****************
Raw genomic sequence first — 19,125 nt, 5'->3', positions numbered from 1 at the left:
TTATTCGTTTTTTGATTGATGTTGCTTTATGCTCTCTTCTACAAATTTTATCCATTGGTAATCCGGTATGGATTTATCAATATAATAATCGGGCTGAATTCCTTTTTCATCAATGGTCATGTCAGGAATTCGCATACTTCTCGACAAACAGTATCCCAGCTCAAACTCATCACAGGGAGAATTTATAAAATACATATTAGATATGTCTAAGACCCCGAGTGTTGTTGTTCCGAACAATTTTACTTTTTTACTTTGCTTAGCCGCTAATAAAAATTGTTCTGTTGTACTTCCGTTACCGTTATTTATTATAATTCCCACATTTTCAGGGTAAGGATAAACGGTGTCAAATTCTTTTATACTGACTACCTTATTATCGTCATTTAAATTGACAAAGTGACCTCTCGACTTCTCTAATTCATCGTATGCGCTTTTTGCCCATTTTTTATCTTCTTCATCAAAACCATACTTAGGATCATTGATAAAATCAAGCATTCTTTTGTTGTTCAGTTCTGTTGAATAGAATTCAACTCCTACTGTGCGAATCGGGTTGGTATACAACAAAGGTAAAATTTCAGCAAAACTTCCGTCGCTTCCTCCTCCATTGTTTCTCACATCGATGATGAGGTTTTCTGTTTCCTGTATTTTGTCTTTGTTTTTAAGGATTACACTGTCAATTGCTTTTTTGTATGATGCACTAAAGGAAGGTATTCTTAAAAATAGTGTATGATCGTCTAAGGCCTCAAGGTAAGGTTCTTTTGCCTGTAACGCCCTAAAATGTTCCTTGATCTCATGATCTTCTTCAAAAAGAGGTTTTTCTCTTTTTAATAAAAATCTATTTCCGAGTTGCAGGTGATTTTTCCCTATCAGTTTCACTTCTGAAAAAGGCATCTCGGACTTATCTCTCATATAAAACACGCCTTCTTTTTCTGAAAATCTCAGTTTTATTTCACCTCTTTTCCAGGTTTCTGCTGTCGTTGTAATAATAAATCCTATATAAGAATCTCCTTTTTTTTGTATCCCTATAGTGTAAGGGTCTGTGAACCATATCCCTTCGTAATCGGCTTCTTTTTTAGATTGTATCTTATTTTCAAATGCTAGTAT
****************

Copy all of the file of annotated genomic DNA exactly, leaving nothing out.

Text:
Raw genomic sequence first — 19,125 nt, 5'->3', positions numbered from 1 at the left:
TTATTCGTTTTTTGATTGATGTTGCTTTATGCTCTCTTCTACAAATTTTATCCATTGGTAATCCGGTATGGATTTATCAATATAATAATCGGGCTGAATTCCTTTTTCATCAATGGTCATGTCAGGAATTCGCATACTTCTCGACAAACAGTATCCCAGCTCAAACTCATCACAGGGAGAATTTATAAAATACATATTAGATATGTCTAAGACCCCGAGTGTTGTTGTTCCGAACAATTTTACTTTTTTACTTTGCTTAGCCGCTAATAAAAATTGTTCTGTTGTACTTCCGTTACCGTTATTTATTATAATTCCCACATTTTCAGGGTAAGGATAAACGGTGTCAAATTCTTTTATACTGACTACCTTATTATCGTCATTTAAATTGACAAAGTGACCTCTCGACTTCTCTAATTCATCGTATGCGCTTTTTGCCCATTTTTTATCTTCTTCATCAAAACCATACTTAGGATCATTGATAAAATCAAGCATTCTTTTGTTGTTCAGTTCTGTTGAATAGAATTCAACTCCTACTGTGCGAATCGGGTTGGTATACAACAAAGGTAAAATTTCAGCAAAACTTCCGTCGCTTCCTCCTCCATTGTTTCTCACATCGATGATGAGGTTTTCTGTTTCCTGTATTTTGTCTTTGTTTTTAAGGATTACACTGTCAATTGCTTTTTTGTATGATGCACTAAAGGAAGGTATTCTTAAAAATAGTGTATGATCGTCTAAGGCCTCAAGGTAAGGTTCTTTTGCCTGTAACGCCCTAAAATGTTCCTTGATCTCATGATCTTCTTCAAAAAGAGGTTTTTCTCTTTTTAATAAAAATCTATTTCCGAGTTGCAGGTGATTTTTCCCTATCAGTTTCACTTCTGAAAAAGGCATCTCGGACTTATCTCTCATATAAAACACGCCTTCTTTTTCTGAAAATCTCAGTTTTATTTCACCTCTTTTCCAGGTTTCTGCTGTCGTTGTAATAATAAATCCTATATAAGAATCTCCTTTTTTTTGTATCCCTATAGTGTAAGGGTCTGTGAACCATATCCCTTCGTAATCGGCTTCTTTTTTAGATTGTATCTTATTTTCAAATGCTAGTAT